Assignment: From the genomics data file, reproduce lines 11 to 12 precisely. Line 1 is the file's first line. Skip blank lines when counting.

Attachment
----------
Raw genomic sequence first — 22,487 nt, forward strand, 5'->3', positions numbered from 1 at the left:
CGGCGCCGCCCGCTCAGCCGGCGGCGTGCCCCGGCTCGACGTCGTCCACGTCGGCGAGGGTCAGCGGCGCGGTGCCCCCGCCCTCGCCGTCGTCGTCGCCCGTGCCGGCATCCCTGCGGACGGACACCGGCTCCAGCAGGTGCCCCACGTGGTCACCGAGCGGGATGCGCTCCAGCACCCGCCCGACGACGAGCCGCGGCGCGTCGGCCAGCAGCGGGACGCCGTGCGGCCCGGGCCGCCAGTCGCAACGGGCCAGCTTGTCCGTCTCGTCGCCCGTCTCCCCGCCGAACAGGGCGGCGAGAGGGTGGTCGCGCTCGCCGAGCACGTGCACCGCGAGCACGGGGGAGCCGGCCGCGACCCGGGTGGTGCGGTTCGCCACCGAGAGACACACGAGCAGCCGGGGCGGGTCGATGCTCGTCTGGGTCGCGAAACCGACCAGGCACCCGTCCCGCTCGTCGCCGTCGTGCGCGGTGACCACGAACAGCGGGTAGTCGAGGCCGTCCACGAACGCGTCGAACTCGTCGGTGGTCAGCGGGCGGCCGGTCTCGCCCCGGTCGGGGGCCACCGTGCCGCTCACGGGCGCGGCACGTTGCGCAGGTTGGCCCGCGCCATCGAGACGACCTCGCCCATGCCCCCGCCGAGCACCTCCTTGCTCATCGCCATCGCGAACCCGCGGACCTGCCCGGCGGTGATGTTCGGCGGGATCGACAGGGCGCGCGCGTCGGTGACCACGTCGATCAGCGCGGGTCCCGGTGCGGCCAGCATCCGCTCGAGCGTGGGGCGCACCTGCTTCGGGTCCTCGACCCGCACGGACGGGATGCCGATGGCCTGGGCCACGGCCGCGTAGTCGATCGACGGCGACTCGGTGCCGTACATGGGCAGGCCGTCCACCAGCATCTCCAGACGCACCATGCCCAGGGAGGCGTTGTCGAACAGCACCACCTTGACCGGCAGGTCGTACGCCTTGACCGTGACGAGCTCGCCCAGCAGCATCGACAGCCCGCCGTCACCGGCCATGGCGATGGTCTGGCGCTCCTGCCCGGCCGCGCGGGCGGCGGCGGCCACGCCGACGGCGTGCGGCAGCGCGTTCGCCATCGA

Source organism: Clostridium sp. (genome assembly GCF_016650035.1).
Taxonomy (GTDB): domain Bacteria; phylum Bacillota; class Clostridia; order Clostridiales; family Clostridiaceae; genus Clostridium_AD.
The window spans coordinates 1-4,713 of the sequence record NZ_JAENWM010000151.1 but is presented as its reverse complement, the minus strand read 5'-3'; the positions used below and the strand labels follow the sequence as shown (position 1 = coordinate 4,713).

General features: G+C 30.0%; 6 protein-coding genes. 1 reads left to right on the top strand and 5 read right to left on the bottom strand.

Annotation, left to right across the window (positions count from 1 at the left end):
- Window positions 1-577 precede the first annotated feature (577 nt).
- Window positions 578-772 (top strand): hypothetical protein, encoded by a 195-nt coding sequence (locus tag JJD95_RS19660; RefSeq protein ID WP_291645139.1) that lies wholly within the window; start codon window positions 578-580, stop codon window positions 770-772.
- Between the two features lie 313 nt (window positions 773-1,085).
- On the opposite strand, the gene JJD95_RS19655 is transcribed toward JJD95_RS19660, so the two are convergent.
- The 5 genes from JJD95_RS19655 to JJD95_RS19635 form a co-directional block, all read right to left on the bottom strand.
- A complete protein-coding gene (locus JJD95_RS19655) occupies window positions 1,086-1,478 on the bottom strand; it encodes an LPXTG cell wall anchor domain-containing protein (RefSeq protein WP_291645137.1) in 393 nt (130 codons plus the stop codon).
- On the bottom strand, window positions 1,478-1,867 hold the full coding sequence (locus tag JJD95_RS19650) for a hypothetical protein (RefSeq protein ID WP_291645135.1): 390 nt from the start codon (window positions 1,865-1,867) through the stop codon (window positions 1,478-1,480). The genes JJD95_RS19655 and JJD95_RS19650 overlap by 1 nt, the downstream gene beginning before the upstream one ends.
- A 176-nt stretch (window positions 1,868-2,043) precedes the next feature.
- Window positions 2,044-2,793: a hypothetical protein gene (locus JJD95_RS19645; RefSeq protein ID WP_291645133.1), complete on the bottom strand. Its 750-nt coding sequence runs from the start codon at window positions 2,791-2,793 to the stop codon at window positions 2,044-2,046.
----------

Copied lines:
- On the opposite strand, the gene JJD95_RS19655 is transcribed toward JJD95_RS19660, so the two are convergent.
- The 5 genes from JJD95_RS19655 to JJD95_RS19635 form a co-directional block, all read right to left on the bottom strand.